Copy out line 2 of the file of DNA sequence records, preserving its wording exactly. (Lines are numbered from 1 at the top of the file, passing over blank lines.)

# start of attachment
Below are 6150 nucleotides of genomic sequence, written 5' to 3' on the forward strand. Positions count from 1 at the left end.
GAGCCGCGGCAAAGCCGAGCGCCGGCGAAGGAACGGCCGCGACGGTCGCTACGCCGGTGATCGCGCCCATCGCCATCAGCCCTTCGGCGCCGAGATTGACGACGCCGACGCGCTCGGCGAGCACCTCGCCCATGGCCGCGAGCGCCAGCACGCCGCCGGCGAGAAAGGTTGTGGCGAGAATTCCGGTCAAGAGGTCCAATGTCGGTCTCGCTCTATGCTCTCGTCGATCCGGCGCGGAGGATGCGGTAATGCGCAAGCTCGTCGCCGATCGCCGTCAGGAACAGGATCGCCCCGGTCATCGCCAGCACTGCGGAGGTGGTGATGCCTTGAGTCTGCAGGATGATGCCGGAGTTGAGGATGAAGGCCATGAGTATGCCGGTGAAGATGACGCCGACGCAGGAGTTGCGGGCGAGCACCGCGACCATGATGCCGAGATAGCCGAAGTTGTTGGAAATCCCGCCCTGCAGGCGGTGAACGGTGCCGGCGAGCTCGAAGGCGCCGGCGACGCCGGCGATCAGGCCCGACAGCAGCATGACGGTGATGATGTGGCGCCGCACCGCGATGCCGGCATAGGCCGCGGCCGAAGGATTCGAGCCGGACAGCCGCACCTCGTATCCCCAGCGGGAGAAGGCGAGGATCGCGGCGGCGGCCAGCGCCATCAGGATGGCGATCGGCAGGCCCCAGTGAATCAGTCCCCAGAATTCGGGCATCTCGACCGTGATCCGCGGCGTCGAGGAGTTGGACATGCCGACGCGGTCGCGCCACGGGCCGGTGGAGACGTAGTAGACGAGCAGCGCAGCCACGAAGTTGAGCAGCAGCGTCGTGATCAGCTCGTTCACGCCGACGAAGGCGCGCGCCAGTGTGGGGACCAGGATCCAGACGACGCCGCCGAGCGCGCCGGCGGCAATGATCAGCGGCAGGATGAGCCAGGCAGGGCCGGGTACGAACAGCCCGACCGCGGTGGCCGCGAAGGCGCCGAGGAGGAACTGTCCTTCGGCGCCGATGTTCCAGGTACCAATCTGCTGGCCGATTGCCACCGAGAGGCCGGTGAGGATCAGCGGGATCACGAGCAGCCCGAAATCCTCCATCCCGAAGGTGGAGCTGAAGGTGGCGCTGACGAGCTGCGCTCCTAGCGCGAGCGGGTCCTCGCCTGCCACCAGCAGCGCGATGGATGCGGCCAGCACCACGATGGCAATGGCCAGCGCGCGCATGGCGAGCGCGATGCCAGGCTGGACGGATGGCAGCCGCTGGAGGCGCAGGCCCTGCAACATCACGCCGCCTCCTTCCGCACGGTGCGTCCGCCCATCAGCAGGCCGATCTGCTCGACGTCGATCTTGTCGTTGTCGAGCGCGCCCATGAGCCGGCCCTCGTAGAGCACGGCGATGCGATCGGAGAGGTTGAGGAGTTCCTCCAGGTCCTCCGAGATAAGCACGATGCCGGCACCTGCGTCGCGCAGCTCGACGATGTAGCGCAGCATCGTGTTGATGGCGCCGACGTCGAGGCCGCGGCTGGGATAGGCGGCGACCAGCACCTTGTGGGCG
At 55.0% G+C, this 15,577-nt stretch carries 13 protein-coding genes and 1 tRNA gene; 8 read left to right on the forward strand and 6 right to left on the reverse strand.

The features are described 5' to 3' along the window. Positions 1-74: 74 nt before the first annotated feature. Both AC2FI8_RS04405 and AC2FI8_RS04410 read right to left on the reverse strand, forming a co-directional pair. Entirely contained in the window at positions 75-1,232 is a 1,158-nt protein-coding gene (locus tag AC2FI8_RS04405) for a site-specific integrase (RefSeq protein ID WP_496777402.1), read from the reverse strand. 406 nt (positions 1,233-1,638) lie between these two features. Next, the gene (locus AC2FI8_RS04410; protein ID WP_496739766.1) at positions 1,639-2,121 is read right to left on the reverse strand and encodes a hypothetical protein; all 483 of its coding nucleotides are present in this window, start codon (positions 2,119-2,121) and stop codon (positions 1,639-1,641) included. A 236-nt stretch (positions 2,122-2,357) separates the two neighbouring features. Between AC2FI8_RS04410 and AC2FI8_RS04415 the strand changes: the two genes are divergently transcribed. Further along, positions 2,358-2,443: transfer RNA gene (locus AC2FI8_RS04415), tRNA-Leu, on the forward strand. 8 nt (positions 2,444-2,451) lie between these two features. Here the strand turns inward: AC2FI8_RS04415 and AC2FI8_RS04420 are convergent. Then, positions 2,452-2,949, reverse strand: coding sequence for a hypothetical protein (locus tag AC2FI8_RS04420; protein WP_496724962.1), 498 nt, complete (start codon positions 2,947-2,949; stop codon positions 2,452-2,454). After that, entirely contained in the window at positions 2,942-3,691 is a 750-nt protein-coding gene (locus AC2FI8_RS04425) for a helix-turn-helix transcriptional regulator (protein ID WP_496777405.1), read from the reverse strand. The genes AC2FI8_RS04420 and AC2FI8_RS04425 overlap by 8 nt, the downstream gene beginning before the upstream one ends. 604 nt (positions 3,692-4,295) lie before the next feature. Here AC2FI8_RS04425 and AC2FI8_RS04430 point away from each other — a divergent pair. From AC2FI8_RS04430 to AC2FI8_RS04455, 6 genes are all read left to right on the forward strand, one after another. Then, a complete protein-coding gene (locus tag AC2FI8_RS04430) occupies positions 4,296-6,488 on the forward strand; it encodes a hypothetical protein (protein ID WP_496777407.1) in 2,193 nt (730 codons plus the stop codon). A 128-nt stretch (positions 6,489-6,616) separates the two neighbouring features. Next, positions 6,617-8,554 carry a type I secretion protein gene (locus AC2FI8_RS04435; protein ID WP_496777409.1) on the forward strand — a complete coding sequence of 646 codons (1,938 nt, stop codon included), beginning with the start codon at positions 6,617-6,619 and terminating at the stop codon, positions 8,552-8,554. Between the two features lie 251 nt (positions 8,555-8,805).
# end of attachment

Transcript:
GAGCCGCGGCAAAGCCGAGCGCCGGCGAAGGAACGGCCGCGACGGTCGCTACGCCGGTGATCGCGCCCATCGCCATCAGCCCTTCGGCGCCGAGATTGACGACGCCGACGCGCTCGGCGAGCACCTCGCCCATGGCCGCGAGCGCCAGCACGCCGCCGGCGAGAAAGGTTGTGGCGAGAATTCCGGTCAAGAGGTCCAATGTCGGTCTCGCTCTATGCTCTCGTCGATCCGGCGCGGAGGATGCGGTAATGCGCAAGCTCGTCGCCGATCGCCGTCAGGAACAGGATCGCCCCGGTCATCGCCAGCACTGCGGAGGTGGTGATGCCTTGAGTCTGCAGGATGATGCCGGAGTTGAGGATGAAGGCCATGAGTATGCCGGTGAAGATGACGCCGACGCAGGAGTTGCGGGCGAGCACCGCGACCATGATGCCGAGATAGCCGAAGTTGTTGGAAATCCCGCCCTGCAGGCGGTGAACGGTGCCGGCGAGCTCGAAGGCGCCGGCGACGCCGGCGATCAGGCCCGACAGCAGCATGACGGTGATGATGTGGCGCCGCACCGCGATGCCGGCATAGGCCGCGGCCGAAGGATTCGAGCCGGACAGCCGCACCTCGTATCCCCAGCGGGAGAAGGCGAGGATCGCGGCGGCGGCCAGCGCCATCAGGATGGCGATCGGCAGGCCCCAGTGAATCAGTCCCCAGAATTCGGGCATCTCGACCGTGATCCGCGGCGTCGAGGAGTTGGACATGCCGACGCGGTCGCGCCACGGGCCGGTGGAGACGTAGTAGACGAGCAGCGCAGCCACGAAGTTGAGCAGCAGCGTCGTGATCAGCTCGTTCACGCCGACGAAGGCGCGCGCCAGTGTGGGGACCAGGATCCAGACGACGCCGCCGAGCGCGCCGGCGGCAATGATCAGCGGCAGGATGAGCCAGGCAGGGCCGGGTACGAACAGCCCGACCGCGGTGGCCGCGAAGGCGCCGAGGAGGAACTGTCCTTCGGCGCCGATGTTCCAGGTACCAATCTGCTGGCCGATTGCCACCGAGAGGCCGGTGAGGATCAGCGGGATCACGAGCAGCCCGAAATCCTCCATCCCGAAGGTGGAGCTGAAGGTGGCGCTGACGAGCTGCGCTCCTAGCGCGAGCGGGTCCTCGCCTGCCACCAGCAGCGCGATGGATGCGGCCAGCACCACGATGGCAATGGCCAGCGCGCGCATGGCGAGCGCGATGCCAGGCTGGACGGATGGCAGCCGCTGGAGGCGCAGGCCCTGCAACATCACGCCGCCTCCTTCCGCACGGTGCGTCCGCCCATCAGCAGGCCGATCTGCTCGACGTCGATCTTGTCGTTGTCGAGCGCGCCCATGAGCCGGCCCTCGTAGAGCACGGCGATGCGATCGGAGAGGTTGAGGAGTTCCTCCAGGTCCTCCGAGATAAGCACGATGCCGGCACCTGCGTCGCGCAGCTCGACGATGTAGCGCAGCATCGTGTTGATGGCGCCGACGTCGAGGCCGCGGCTGGGATAGGCGGCGACCAGCACCTTGTGGGCG